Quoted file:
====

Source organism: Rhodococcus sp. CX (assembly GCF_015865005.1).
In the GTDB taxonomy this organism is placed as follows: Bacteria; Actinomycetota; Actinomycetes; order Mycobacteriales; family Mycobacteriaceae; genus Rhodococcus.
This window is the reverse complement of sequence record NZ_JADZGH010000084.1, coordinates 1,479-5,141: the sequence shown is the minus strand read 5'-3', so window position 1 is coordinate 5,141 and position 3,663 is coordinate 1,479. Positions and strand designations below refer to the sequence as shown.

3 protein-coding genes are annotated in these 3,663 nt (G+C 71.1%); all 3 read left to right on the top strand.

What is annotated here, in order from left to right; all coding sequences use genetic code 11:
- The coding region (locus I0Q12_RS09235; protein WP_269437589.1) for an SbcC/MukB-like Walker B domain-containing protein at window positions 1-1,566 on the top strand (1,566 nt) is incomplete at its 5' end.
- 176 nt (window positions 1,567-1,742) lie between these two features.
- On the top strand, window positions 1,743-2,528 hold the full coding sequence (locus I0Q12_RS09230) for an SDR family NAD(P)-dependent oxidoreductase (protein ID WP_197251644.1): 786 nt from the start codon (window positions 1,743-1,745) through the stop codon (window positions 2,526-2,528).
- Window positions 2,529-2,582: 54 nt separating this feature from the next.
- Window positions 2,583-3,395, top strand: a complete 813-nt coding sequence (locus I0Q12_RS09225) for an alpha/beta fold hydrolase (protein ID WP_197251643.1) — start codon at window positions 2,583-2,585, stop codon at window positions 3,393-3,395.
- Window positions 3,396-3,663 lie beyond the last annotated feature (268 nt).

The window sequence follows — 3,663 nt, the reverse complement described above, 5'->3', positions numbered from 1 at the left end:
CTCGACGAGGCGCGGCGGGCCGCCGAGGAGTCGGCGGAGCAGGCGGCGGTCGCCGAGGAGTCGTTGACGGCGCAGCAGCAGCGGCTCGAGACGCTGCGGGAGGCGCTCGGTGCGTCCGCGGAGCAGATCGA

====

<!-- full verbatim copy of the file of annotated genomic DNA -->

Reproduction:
Source organism: Rhodococcus sp. CX (assembly GCF_015865005.1).
In the GTDB taxonomy this organism is placed as follows: Bacteria; Actinomycetota; Actinomycetes; order Mycobacteriales; family Mycobacteriaceae; genus Rhodococcus.
This window is the reverse complement of sequence record NZ_JADZGH010000084.1, coordinates 1,479-5,141: the sequence shown is the minus strand read 5'-3', so window position 1 is coordinate 5,141 and position 3,663 is coordinate 1,479. Positions and strand designations below refer to the sequence as shown.

3 protein-coding genes are annotated in these 3,663 nt (G+C 71.1%); all 3 read left to right on the top strand.

What is annotated here, in order from left to right; all coding sequences use genetic code 11:
- The coding region (locus I0Q12_RS09235; protein WP_269437589.1) for an SbcC/MukB-like Walker B domain-containing protein at window positions 1-1,566 on the top strand (1,566 nt) is incomplete at its 5' end.
- 176 nt (window positions 1,567-1,742) lie between these two features.
- On the top strand, window positions 1,743-2,528 hold the full coding sequence (locus I0Q12_RS09230) for an SDR family NAD(P)-dependent oxidoreductase (protein ID WP_197251644.1): 786 nt from the start codon (window positions 1,743-1,745) through the stop codon (window positions 2,526-2,528).
- Window positions 2,529-2,582: 54 nt separating this feature from the next.
- Window positions 2,583-3,395, top strand: a complete 813-nt coding sequence (locus I0Q12_RS09225) for an alpha/beta fold hydrolase (protein ID WP_197251643.1) — start codon at window positions 2,583-2,585, stop codon at window positions 3,393-3,395.
- Window positions 3,396-3,663 lie beyond the last annotated feature (268 nt).

The window sequence follows — 3,663 nt, the reverse complement described above, 5'->3', positions numbered from 1 at the left end:
CTCGACGAGGCGCGGCGGGCCGCCGAGGAGTCGGCGGAGCAGGCGGCGGTCGCCGAGGAGTCGTTGACGGCGCAGCAGCAGCGGCTCGAGACGCTGCGGGAGGCGCTCGGTGCGTCCGCGGAGCAGATCGA